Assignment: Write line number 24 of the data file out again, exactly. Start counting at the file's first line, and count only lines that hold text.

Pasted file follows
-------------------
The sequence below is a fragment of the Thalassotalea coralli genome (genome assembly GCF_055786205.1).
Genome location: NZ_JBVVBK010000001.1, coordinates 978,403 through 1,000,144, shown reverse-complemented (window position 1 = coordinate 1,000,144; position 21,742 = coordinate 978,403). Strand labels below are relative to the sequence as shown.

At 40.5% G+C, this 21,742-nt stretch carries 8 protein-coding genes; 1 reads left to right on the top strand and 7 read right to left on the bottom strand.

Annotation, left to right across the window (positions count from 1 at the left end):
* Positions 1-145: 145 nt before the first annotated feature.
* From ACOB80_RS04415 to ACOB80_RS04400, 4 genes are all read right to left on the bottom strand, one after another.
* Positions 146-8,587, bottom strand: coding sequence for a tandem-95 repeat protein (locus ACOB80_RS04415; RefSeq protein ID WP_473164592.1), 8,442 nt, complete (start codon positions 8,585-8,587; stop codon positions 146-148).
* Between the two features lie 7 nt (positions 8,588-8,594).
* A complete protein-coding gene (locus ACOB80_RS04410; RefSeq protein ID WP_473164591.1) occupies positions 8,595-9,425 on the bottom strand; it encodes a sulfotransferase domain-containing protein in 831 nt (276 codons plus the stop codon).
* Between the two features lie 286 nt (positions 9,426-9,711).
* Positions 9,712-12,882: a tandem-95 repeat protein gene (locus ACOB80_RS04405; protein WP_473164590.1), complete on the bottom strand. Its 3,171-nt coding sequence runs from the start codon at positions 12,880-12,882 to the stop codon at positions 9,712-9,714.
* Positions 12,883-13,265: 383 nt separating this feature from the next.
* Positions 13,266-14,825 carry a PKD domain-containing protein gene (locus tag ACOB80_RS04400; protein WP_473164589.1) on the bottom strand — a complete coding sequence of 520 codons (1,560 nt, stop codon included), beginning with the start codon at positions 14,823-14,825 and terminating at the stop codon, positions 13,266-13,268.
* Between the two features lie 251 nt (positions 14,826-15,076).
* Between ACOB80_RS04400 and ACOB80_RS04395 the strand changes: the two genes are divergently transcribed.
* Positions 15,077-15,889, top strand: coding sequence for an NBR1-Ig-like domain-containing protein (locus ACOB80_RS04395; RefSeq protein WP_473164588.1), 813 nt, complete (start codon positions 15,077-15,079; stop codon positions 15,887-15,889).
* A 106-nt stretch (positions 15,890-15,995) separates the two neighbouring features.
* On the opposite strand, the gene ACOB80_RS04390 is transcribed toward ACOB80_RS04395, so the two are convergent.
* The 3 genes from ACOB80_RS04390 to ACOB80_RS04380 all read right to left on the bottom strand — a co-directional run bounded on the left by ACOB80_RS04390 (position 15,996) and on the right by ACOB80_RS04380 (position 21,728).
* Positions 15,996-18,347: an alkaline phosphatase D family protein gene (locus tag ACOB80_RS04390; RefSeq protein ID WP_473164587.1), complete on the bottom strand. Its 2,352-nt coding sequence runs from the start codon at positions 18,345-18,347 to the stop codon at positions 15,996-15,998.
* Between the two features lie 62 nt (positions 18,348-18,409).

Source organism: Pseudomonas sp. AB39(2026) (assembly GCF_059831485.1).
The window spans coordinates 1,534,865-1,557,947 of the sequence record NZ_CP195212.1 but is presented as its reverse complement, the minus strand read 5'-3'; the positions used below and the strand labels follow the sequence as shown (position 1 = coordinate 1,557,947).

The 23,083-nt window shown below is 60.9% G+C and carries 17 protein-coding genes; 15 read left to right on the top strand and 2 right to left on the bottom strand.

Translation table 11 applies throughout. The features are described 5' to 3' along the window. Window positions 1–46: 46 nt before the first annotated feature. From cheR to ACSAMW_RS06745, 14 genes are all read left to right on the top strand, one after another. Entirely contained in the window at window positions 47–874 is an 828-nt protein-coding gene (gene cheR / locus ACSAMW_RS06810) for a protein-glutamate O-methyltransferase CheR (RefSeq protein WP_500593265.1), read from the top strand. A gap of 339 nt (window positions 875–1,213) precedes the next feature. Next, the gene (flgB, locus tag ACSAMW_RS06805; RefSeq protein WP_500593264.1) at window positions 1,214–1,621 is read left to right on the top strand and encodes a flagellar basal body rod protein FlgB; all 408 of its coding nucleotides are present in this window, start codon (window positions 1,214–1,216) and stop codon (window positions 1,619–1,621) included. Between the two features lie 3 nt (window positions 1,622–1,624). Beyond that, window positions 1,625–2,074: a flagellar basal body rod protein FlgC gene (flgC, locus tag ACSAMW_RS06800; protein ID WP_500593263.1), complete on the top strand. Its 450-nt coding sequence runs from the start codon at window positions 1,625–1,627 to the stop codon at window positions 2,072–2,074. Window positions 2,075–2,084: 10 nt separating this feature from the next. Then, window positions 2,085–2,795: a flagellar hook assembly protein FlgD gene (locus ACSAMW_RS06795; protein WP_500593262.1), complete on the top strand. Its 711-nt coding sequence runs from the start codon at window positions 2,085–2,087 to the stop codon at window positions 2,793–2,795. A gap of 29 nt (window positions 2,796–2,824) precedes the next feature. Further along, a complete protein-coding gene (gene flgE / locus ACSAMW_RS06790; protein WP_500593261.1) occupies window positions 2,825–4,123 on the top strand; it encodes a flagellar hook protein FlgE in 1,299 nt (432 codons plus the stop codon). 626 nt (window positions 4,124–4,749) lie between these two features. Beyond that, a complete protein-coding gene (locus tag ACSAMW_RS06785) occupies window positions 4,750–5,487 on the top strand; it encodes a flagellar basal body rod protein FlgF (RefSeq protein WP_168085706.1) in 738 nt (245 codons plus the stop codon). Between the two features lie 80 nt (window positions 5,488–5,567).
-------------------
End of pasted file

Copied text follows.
The 23,083-nt window shown below is 60.9% G+C and carries 17 protein-coding genes; 15 read left to right on the top strand and 2 right to left on the bottom strand.